The Byrds, 'Sweetheart of the Rodeo' (1968)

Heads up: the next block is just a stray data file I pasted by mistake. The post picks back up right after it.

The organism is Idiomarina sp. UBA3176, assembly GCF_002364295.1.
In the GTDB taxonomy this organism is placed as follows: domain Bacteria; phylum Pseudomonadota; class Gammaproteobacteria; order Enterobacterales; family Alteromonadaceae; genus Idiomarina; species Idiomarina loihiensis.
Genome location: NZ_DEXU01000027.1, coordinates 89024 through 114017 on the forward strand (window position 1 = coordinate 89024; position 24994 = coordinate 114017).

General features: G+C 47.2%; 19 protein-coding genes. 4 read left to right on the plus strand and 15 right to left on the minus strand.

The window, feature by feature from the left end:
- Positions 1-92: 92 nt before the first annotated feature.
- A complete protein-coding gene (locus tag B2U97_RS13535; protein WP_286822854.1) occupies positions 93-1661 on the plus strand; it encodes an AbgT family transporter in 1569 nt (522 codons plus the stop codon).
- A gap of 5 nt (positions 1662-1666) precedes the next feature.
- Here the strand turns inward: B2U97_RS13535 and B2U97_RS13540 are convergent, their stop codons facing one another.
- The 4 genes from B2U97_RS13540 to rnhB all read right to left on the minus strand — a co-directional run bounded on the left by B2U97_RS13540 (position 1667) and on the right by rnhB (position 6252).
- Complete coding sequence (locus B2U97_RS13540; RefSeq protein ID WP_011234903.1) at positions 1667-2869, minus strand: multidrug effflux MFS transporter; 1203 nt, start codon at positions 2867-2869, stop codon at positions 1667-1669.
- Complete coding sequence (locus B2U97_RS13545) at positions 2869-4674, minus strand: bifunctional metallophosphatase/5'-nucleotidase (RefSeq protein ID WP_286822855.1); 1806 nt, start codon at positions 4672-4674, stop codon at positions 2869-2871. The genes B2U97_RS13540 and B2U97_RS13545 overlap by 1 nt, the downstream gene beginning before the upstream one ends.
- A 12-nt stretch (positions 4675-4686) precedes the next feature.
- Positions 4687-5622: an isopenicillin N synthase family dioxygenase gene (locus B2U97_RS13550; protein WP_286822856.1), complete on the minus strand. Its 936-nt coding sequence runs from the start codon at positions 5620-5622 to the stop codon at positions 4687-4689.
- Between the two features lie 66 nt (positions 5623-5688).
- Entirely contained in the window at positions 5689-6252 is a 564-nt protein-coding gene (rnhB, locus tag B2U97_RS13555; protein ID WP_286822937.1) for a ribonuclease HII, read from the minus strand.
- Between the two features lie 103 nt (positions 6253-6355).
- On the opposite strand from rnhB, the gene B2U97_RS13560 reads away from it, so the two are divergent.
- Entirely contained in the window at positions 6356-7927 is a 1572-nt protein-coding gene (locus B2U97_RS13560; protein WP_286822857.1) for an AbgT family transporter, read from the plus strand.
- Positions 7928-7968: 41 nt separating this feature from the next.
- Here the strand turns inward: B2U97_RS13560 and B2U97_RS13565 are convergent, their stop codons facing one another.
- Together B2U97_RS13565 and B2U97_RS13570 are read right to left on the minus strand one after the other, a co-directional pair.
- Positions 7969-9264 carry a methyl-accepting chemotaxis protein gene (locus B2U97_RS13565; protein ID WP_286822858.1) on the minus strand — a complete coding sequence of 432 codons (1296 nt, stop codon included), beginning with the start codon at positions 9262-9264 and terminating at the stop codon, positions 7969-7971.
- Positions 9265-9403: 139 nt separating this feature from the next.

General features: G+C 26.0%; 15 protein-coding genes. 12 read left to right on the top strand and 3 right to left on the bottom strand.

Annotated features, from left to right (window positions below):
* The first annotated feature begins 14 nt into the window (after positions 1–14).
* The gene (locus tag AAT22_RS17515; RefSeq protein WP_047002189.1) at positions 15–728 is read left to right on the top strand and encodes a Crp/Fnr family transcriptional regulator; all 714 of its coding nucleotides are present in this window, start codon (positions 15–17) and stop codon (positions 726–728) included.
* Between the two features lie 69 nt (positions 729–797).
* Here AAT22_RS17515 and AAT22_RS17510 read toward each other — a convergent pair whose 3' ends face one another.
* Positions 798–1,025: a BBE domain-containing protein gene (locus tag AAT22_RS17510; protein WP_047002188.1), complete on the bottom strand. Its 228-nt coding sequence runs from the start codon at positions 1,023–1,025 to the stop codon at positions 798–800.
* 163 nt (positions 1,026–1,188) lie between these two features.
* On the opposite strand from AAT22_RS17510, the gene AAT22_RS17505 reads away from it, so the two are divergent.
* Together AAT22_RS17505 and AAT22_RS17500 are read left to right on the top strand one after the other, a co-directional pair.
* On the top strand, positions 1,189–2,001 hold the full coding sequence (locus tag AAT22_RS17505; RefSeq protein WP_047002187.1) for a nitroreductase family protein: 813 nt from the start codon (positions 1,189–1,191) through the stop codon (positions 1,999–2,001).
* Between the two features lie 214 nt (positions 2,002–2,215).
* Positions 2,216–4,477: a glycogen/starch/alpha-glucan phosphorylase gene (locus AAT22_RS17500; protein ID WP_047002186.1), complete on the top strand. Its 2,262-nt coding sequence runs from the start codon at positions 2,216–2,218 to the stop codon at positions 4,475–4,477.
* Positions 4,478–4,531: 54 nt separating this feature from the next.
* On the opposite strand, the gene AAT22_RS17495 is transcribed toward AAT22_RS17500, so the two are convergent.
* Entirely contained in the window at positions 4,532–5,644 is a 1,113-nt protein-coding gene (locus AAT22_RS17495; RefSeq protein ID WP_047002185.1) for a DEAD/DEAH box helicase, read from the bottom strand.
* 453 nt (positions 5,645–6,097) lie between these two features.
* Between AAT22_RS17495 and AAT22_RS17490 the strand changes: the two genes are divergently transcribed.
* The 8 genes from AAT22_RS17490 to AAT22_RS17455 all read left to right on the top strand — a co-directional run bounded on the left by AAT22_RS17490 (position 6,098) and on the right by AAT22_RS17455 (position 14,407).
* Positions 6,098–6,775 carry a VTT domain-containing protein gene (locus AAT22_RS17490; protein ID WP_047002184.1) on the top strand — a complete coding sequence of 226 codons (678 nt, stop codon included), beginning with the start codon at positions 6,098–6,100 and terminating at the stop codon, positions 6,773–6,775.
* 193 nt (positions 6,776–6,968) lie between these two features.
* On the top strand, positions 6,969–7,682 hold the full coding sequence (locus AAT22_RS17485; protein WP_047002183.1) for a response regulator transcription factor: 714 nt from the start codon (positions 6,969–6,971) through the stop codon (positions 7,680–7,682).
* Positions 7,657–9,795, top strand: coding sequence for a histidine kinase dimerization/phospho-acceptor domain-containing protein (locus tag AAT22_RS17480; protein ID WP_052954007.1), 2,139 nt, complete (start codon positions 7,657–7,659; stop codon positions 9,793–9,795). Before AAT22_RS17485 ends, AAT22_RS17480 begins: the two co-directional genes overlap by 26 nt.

Expectations ran high for the Byrds release following the Top 10 status of The Byrds' Greatest Hits in 1967. Yet January 1968's ambitious The Notorious Byrd Brothers only peaked at Number 47 on Billboard's albums chart, while its August successor, Sweetheart of the Rodeo, stalled at 77. Sweetheart, however, marks the first time an established rock band played authentic country music, and subsequently became the group's most influential release. Sweetheart also served as battleground for the competing broader Americana vision of Roger McGuinn (who wrested the bulk of its vocal credits) and that of pure-country partisan Gram Parsons (who contributed the album's only two original tracks). Bracketed by a pair of Bob Dylan songs (Nashville Skyline soon followed), Sweetheart sparked the formation of the Flying Burrito Brothers and provides the Nudie-suited shoulders on which virtually every subsequent alt-country effort stands.